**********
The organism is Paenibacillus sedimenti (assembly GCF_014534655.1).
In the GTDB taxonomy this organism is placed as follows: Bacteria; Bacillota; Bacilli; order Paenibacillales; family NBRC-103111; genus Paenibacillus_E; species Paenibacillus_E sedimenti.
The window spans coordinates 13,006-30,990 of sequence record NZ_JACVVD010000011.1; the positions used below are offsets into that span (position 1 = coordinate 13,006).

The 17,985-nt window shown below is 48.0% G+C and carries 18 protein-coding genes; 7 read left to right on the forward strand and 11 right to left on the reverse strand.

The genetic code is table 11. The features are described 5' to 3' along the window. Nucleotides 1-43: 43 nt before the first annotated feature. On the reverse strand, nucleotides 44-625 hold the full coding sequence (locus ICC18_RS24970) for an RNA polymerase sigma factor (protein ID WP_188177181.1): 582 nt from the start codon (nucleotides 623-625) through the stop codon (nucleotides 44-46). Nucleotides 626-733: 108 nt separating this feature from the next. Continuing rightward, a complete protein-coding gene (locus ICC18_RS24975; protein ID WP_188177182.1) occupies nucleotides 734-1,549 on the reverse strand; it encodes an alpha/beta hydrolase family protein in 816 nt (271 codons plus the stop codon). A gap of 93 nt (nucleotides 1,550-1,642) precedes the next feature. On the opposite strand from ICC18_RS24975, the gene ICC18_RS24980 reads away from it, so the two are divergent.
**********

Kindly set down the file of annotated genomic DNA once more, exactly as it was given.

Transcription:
The organism is Paenibacillus sedimenti (assembly GCF_014534655.1).
In the GTDB taxonomy this organism is placed as follows: Bacteria; Bacillota; Bacilli; order Paenibacillales; family NBRC-103111; genus Paenibacillus_E; species Paenibacillus_E sedimenti.
The window spans coordinates 13,006-30,990 of sequence record NZ_JACVVD010000011.1; the positions used below are offsets into that span (position 1 = coordinate 13,006).

The 17,985-nt window shown below is 48.0% G+C and carries 18 protein-coding genes; 7 read left to right on the forward strand and 11 right to left on the reverse strand.

The genetic code is table 11. The features are described 5' to 3' along the window. Nucleotides 1-43: 43 nt before the first annotated feature. On the reverse strand, nucleotides 44-625 hold the full coding sequence (locus ICC18_RS24970) for an RNA polymerase sigma factor (protein ID WP_188177181.1): 582 nt from the start codon (nucleotides 623-625) through the stop codon (nucleotides 44-46). Nucleotides 626-733: 108 nt separating this feature from the next. Continuing rightward, a complete protein-coding gene (locus ICC18_RS24975; protein ID WP_188177182.1) occupies nucleotides 734-1,549 on the reverse strand; it encodes an alpha/beta hydrolase family protein in 816 nt (271 codons plus the stop codon). A gap of 93 nt (nucleotides 1,550-1,642) precedes the next feature. On the opposite strand from ICC18_RS24975, the gene ICC18_RS24980 reads away from it, so the two are divergent.